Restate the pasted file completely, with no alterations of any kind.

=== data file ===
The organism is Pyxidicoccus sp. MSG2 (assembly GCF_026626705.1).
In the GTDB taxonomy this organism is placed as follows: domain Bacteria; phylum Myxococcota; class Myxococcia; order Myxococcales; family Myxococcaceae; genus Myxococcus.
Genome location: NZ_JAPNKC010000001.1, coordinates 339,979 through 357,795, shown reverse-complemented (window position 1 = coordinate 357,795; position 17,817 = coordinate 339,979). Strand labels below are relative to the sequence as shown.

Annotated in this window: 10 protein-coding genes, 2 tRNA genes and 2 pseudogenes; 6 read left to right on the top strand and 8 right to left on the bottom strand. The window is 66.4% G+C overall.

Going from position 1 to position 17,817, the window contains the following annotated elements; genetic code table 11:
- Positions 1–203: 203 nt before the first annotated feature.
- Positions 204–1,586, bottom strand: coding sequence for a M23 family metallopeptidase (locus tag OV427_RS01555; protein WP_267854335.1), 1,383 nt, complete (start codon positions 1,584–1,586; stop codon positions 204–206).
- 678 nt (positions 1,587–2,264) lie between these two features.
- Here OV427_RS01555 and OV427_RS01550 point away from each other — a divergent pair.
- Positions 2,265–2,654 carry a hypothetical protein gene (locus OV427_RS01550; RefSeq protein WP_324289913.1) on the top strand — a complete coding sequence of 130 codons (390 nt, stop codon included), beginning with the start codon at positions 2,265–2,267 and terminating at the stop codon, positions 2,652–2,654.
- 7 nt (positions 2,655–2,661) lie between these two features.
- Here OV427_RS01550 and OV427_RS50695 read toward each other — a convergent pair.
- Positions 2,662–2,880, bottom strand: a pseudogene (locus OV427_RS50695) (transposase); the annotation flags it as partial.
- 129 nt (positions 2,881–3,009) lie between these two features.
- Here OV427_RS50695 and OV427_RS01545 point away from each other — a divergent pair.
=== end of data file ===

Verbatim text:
The organism is Pyxidicoccus sp. MSG2 (assembly GCF_026626705.1).
In the GTDB taxonomy this organism is placed as follows: domain Bacteria; phylum Myxococcota; class Myxococcia; order Myxococcales; family Myxococcaceae; genus Myxococcus.
Genome location: NZ_JAPNKC010000001.1, coordinates 339,979 through 357,795, shown reverse-complemented (window position 1 = coordinate 357,795; position 17,817 = coordinate 339,979). Strand labels below are relative to the sequence as shown.

Annotated in this window: 10 protein-coding genes, 2 tRNA genes and 2 pseudogenes; 6 read left to right on the top strand and 8 right to left on the bottom strand. The window is 66.4% G+C overall.

Going from position 1 to position 17,817, the window contains the following annotated elements; genetic code table 11:
- Positions 1–203: 203 nt before the first annotated feature.
- Positions 204–1,586, bottom strand: coding sequence for a M23 family metallopeptidase (locus tag OV427_RS01555; protein WP_267854335.1), 1,383 nt, complete (start codon positions 1,584–1,586; stop codon positions 204–206).
- 678 nt (positions 1,587–2,264) lie between these two features.
- Here OV427_RS01555 and OV427_RS01550 point away from each other — a divergent pair.
- Positions 2,265–2,654 carry a hypothetical protein gene (locus OV427_RS01550; RefSeq protein WP_324289913.1) on the top strand — a complete coding sequence of 130 codons (390 nt, stop codon included), beginning with the start codon at positions 2,265–2,267 and terminating at the stop codon, positions 2,652–2,654.
- 7 nt (positions 2,655–2,661) lie between these two features.
- Here OV427_RS01550 and OV427_RS50695 read toward each other — a convergent pair.
- Positions 2,662–2,880, bottom strand: a pseudogene (locus OV427_RS50695) (transposase); the annotation flags it as partial.
- 129 nt (positions 2,881–3,009) lie between these two features.
- Here OV427_RS50695 and OV427_RS01545 point away from each other — a divergent pair.